There was a lot of great music this year, and a lot of honorable mentions...

M83 - "Midnight City"
Florence and the Machine - "Shake It Out"
Foster The People - "Pumped Up Kicks"
Hercules and Love Affair - "My House"
Destroyer - "Kaputt"
Atlas Sound - "Te Amo"
Clams Casino - "I'm God"
Ursula 1000 - "Mondo Beyondo"
Burial - "Street Halo"









Monday, November 07, 2011

Occupying Wall Street: A Guide For The Rest Of Us

Cody ChesnuTT - "Where Is All The Money Going?"

On September 17th, the national conversation took a sharp left turn.  That morning, the Tea Party's obsession with dismantling the social safety net, busting labor unions, destroying environmental regulations, and giving even more tax breaks to the ultra-wealthy had been the only media game in town for over two years.  Pundits and editors talked endlessly about the power of the Tea Party movement, and gave right-wingers 24 hours a day of exposure.  That morning, the rest of us, the vast majority of Americans, had no voice, no power, and many of us had lost all hope of promised change. 

But on September 17th, the rest of us, the 99%, found out we do, indeed, still have a voice.

Now, less than 7 weeks later, over 900 Occupy protests have taken place, spreading all over the world into a truly global movement.  Tensions and altercations with police and city leaders have intensified, the City of Oakland was shut down by a massive general strike, and the media can't get enough of it.  Television's political pundits and radio's talk show hosts are arguing non-stop about the pros and cons of massive income equality.  Suddenly, everyone knows that "too big to fail" multi-national corporations nearly always pay a lower income tax rate than the average middle class worker, and that many pay nothing to the system that supports them.  And the biggest banks abruptly backed away from their promise to institute monthly debit card fees, when the newly empowered American middle class and working class moved their money into small local banks and credit unions in droves.  America has become Occupied, and the Koch Brothers astroturfed Tea Party is over.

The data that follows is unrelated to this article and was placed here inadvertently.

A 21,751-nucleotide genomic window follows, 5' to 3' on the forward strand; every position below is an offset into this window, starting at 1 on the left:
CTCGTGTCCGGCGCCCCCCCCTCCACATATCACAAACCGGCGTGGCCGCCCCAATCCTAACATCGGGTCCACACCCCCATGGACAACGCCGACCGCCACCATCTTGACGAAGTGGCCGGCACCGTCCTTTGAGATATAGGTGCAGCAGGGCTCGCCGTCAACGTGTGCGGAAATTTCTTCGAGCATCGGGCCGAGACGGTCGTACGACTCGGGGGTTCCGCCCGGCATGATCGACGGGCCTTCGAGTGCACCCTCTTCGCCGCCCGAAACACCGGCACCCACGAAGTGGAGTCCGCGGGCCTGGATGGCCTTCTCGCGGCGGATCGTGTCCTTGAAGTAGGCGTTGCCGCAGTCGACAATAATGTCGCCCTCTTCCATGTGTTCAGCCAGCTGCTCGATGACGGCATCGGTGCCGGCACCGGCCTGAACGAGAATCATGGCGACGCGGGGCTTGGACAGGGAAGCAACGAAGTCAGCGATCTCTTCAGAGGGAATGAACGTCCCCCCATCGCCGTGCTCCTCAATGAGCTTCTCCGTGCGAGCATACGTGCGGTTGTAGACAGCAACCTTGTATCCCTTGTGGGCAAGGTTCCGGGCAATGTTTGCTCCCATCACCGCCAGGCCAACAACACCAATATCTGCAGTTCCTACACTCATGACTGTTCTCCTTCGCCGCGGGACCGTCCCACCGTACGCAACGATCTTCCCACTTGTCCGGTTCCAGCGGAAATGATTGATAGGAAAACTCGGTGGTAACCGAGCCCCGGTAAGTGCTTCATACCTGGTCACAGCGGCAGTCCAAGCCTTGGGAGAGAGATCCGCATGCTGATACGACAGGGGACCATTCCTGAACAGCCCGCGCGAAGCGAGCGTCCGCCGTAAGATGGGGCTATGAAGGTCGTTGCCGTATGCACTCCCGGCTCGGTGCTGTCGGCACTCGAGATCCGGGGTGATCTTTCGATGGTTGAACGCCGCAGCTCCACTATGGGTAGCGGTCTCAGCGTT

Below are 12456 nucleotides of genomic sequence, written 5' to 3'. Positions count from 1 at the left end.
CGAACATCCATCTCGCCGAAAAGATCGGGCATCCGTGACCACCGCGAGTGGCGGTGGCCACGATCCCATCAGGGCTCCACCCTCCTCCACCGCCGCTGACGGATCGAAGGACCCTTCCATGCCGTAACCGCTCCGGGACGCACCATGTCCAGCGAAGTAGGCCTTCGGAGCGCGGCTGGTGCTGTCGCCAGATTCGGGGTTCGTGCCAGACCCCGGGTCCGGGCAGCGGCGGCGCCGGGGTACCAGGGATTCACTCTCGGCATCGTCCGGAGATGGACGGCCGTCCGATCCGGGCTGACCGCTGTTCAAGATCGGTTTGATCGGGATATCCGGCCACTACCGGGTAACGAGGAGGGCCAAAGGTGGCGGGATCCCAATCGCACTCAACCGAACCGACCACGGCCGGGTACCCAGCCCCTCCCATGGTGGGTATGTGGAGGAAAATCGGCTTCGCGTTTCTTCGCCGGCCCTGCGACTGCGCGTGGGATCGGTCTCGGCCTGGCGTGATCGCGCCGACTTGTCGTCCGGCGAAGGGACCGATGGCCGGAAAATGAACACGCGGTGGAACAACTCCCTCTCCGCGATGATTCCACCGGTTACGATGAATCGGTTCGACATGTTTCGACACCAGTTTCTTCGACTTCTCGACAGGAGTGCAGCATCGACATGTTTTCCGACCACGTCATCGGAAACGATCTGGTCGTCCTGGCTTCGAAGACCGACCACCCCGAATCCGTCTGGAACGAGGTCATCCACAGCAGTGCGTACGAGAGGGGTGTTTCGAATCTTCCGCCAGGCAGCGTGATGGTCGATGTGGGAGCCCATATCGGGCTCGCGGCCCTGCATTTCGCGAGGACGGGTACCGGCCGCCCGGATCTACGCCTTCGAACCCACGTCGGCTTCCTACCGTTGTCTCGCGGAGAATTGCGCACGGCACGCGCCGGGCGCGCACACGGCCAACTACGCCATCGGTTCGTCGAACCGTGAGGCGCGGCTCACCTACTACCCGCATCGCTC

A few "dumb hippies" camping in a park really did change the world.  And, now it's time for the rest of us to do our part.    At this point, most Americans now support the general sentiment of the Occupiers.  Most Americans are tired of unchecked corporate money and influence in our government.  Most Americans want a system that benefits those who play by the rules, not those who are above the rules.  But, the fact is, that most of us aren't able, or willing, to sleep in a park, or get tear-gassed, or get arrested for civil disobedience. 

The time has come for the rest of us to Occupy the system.  The time has come to be conscious of the power of our daily spending and financial habits, and speak out by altering the ways we speak with our money.  The Wall Street barons depend on Americans' continued acquiescence in the funneling of wealth out of our communities, and into their offshore bank accounts. They depend on us to continue to buy cheap foreign made products in big box corporate stores that kill local economies.  They depend on Black Friday shoppers, all year long.  We need to stop feeding their system, and start supporting our communities and our nation.  

Here are a few suggestions for how to Occupy the system, from the comfort of your own neighborhood...